Steve Wiktoff paced back and forth in a conference room at his partnership’s New York City office, eager to talk about his latest endeavors, but just as eager to tackle the other 10 commitments that had come his way over the course of the first of several interviews with The Mortgage Observer.
Real estate investment firm Newcastle Realty Services purchased neighboring apartment buildings at 656 and 759 St. Nicholas Avenue in Harlem for a combined $5.6 million from Colorado-based real estate firm Aimco late last year, city records posted yesterday show.
Sellers sought to unload properties before looming capital gains tax hikes as December wound down, a main reason why the fourth quarter was the strongest investment sales quarter in two and a half decades.
The firm paid $4.4 million for the six-story, 20,640-square-foot property at 656 St. Nicholas Avenue, which features 30 residential units; and $1.2 million for the building at 759 — a 5,666-square-foot, four-story building with nine units.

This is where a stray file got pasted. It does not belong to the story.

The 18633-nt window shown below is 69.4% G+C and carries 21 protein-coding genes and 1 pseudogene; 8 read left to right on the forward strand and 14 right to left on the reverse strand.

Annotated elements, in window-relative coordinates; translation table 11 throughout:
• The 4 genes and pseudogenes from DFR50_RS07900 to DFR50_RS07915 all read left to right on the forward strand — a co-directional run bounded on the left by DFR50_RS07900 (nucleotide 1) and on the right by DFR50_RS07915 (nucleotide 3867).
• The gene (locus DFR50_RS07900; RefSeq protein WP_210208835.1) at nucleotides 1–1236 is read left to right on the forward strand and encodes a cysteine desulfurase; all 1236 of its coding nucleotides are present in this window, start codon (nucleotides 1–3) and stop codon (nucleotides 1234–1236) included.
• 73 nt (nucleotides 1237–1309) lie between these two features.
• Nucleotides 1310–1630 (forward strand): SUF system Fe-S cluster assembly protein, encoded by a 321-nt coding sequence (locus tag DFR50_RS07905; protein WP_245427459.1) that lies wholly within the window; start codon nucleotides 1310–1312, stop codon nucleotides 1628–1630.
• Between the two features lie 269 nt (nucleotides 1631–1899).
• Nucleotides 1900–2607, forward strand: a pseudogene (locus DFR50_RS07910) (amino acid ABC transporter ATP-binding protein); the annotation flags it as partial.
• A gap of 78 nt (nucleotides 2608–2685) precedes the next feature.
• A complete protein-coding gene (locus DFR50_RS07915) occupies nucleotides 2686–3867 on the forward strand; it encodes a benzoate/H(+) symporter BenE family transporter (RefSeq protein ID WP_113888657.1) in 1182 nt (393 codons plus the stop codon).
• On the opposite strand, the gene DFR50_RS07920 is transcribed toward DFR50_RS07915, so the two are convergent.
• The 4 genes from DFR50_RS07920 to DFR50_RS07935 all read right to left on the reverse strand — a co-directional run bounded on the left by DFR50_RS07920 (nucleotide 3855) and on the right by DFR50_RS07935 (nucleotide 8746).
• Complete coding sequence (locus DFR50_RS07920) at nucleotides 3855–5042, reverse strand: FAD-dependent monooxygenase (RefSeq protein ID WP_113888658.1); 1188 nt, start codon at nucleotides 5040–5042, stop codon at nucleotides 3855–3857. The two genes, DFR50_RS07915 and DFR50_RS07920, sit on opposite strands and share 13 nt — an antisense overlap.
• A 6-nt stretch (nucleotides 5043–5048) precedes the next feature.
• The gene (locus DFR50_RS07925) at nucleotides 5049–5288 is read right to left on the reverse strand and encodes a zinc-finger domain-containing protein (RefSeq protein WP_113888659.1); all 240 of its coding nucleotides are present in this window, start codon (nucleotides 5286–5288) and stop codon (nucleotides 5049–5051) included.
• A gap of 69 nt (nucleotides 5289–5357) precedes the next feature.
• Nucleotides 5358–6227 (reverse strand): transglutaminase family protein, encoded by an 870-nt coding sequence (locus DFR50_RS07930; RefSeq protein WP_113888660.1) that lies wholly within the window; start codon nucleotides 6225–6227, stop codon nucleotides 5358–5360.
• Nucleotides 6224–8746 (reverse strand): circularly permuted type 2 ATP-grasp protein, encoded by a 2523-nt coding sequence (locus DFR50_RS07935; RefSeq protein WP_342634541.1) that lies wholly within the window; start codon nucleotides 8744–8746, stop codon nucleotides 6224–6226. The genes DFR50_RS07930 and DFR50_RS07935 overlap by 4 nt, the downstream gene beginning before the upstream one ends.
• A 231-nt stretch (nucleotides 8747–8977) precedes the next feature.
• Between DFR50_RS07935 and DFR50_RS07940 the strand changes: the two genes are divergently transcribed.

When the credit crisis hit and the real estate market all but collapsed, news of disgraced developers became commonplace, their tales more often than not layered with intrigue.
Take Kent Swig, who, after being divorced by his wife, filed an affidavit in May responding to a lawsuit filed by his ex-father-in-law, industry luminary Harry Macklowe, arguing that Mr. Macklowe embarked on a “vendetta” aimed at “starving” him of every last penny.
But as the downfalls of real estate tycoons like Mr. Macklowe, Shaya Boymelgreen, Bruce Eichner and Larry Gluck stack up like so many new developments across Manhattan’s skyline, analysts and the city’s landlords themselves have begun to wonder aloud if there’s a limit to how much real estate can be accumulated.
“A developer’s function is to develop property, and sometimes they develop and develop until they can’t develop anymore,” said appraiser Jonathan Miller of Miller Samuel Inc., a real estate appraisal and consulting firm based in New York City. “Where people fell short was that the market was more powerful than them … the market is brutal, and it has no compassion.”